Medicare Advantage Enrollees Discover Dirty Little Secret

by Cheryl Clark: For More Info, Go Here…

Getting out is a lot harder than getting in.

Like many of the 22 million seniors now enrolled in Medicare Advantage (MA) plans, Tom Mills belatedly discovered its dirty little secret.

Also called Part C, these plans can cover a broad array of health services at low cost — that is, until one gets sick, at which point out-of-pocket costs can soar. But once in an MA plan, getting out can be even less affordable.

After Mills underwent a mitral valve repair and suffered a mild stroke with no lasting effects, the San Diego resident’s plan now charges him hundreds of dollars in monthly copays for drugs and other medical services. He had to pay $295 a night for his hospital stay.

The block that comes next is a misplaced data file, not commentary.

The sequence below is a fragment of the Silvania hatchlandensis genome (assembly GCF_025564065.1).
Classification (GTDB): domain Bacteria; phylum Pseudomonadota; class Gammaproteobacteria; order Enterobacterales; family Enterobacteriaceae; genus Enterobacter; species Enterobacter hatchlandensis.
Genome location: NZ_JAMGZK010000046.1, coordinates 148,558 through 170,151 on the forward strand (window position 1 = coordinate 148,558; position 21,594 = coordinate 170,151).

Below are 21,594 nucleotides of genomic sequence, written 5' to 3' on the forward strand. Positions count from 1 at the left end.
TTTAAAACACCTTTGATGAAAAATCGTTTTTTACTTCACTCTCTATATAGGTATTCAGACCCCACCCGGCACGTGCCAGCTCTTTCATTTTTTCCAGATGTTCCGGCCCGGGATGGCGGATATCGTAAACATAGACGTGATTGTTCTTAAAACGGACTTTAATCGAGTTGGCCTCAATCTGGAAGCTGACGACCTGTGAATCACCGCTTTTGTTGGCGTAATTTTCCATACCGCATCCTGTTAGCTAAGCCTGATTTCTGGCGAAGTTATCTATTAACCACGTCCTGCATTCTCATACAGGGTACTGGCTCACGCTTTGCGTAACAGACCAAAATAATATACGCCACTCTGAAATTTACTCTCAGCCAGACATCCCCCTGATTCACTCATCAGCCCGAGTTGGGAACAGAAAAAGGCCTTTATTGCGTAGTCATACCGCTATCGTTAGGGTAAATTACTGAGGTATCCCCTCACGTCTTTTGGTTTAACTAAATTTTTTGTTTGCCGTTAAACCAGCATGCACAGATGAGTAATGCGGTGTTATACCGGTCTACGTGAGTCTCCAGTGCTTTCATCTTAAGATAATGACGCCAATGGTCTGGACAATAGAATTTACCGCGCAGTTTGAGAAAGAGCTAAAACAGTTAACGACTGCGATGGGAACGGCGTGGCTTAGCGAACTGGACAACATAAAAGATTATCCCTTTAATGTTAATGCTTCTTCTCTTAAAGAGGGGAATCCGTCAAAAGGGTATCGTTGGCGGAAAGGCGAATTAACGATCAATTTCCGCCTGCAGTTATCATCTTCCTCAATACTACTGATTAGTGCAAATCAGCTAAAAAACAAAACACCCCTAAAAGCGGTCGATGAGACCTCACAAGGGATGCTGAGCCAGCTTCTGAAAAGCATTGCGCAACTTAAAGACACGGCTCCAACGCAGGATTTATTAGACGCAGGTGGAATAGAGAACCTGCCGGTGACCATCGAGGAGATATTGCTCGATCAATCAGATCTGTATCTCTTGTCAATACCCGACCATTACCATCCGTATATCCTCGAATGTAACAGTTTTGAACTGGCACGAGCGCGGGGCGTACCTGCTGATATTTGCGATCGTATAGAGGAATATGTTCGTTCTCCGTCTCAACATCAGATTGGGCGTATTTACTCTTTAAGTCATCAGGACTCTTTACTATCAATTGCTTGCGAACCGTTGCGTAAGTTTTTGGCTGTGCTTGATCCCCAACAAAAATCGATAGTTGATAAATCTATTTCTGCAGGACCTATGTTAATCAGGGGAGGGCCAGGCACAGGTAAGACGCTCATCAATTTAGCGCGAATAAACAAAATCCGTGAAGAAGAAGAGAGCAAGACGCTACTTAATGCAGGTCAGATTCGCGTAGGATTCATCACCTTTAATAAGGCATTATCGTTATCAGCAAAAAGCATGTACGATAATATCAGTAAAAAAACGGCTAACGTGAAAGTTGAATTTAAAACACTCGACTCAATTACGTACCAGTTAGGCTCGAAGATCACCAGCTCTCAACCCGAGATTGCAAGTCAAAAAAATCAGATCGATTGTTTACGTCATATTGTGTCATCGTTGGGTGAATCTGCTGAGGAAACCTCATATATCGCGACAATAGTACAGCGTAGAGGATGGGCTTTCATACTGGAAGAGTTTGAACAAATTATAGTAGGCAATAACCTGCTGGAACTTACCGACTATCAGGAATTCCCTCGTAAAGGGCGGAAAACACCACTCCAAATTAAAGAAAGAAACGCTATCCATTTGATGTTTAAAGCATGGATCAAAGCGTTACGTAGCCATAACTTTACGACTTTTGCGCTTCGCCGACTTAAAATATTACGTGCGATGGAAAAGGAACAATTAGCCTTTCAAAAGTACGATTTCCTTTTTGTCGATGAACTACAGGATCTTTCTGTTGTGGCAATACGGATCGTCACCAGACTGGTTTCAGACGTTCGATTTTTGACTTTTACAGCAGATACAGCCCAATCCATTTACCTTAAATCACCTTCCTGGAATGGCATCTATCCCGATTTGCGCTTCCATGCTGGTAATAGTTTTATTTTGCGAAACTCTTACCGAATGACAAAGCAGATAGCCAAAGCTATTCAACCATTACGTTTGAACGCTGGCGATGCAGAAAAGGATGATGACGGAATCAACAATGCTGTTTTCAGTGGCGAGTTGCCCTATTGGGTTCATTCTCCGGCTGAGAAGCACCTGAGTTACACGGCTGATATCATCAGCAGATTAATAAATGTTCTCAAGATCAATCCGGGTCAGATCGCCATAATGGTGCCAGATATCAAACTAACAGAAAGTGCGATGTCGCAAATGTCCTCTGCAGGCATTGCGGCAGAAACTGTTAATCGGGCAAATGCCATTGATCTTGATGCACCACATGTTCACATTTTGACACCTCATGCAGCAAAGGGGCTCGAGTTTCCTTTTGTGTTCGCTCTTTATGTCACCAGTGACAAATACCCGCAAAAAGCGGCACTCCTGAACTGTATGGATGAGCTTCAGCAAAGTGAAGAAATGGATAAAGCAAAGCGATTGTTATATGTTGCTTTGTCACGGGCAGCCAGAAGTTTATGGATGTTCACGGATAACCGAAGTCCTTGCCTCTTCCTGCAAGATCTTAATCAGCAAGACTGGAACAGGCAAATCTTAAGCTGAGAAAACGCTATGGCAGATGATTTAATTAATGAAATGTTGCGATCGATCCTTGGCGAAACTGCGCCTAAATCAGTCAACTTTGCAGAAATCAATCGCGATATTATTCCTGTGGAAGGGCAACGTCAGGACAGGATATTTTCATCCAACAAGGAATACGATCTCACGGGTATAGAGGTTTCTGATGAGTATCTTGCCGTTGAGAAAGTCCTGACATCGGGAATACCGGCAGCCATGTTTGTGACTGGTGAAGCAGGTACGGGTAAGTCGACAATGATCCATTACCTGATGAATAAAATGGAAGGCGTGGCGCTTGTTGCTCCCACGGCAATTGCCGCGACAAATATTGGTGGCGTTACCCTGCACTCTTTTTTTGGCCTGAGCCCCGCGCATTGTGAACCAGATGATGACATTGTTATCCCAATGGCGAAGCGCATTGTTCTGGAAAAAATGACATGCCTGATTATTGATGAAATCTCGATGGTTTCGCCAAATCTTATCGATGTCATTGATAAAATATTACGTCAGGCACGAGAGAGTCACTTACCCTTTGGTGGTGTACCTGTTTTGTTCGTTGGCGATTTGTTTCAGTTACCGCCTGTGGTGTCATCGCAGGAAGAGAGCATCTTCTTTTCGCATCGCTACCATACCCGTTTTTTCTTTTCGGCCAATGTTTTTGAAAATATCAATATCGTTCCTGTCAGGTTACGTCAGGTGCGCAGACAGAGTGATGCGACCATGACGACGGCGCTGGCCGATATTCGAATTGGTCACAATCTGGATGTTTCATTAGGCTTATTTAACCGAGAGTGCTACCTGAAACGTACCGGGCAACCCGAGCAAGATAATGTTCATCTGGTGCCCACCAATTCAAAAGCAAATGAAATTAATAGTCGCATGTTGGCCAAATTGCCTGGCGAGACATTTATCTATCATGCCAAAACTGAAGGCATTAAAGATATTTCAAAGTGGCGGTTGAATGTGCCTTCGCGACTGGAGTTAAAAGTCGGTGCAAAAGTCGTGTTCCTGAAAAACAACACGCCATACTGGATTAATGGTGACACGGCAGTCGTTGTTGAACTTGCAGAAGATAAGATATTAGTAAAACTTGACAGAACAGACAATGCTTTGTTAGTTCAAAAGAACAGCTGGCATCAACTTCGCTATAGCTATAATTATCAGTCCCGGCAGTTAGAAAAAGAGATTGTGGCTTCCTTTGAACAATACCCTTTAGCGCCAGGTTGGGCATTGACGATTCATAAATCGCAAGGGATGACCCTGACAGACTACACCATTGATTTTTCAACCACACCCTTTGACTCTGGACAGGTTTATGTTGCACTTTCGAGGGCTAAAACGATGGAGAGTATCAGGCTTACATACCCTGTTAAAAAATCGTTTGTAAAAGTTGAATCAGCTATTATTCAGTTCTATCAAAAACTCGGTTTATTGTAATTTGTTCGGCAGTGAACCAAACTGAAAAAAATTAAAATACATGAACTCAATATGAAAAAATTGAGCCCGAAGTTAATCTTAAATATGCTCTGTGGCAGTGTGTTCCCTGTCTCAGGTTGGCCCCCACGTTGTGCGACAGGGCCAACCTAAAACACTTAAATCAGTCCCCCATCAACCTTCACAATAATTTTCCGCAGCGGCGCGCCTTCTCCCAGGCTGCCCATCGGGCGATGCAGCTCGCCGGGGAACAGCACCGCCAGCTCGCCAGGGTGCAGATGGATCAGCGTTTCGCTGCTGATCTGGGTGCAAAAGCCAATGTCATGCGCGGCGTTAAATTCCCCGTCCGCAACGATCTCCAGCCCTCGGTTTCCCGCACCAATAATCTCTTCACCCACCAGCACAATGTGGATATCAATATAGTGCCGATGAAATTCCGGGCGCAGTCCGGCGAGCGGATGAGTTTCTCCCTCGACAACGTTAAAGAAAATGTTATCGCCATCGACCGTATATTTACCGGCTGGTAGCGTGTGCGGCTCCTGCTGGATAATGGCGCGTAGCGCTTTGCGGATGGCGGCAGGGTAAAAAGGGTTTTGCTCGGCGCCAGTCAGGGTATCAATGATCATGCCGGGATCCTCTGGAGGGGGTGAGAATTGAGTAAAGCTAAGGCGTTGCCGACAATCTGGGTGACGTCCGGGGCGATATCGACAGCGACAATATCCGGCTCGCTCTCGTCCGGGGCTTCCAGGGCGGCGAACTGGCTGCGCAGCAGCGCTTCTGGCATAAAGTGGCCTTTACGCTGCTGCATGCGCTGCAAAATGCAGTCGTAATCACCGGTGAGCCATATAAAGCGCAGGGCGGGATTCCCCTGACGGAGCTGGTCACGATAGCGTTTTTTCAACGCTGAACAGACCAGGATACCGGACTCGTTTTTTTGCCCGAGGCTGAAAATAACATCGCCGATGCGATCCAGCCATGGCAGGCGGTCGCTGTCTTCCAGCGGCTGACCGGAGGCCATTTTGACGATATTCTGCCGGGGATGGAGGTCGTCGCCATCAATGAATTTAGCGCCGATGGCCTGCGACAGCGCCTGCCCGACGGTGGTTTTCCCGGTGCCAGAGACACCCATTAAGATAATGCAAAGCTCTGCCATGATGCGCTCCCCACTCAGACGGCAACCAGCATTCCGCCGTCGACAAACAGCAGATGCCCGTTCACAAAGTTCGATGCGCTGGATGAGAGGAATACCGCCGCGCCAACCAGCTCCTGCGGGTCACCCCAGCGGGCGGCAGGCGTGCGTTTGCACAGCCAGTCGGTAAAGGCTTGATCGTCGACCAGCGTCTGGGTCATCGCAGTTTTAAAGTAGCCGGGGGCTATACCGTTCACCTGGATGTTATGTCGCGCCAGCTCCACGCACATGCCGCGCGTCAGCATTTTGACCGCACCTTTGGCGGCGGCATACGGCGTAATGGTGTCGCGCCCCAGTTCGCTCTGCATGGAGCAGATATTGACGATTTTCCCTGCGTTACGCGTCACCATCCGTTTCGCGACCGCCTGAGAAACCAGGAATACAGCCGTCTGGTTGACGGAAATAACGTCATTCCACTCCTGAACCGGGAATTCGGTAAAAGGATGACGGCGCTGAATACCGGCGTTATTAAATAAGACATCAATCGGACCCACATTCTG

But there was a much bigger shock. Mills, 71, learned that switching out of his MA plan will incur exorbitantly higher costs the next time he needs a serious medical intervention. If he moves to traditional Medicare and a prescription plan, he still needs a supplemental Medigap plan to pick up his 20% copays and deductibles.

Though the retired environmental geologist is training for his 57th half marathon, he now has a pre-existing condition. Medigap plans in all but four states can and do reject people like him or require prohibitively higher premiums. Diabetes, heart disease, or even a knee replacement can be criteria for exclusion.

A health insurance broker told him no supplemental plan would cover him, and he’d be wasting his time if he applied.

No one told him about this side of MA when he enrolled at age 65. “You hear the pros, but nobody lists the cons.”

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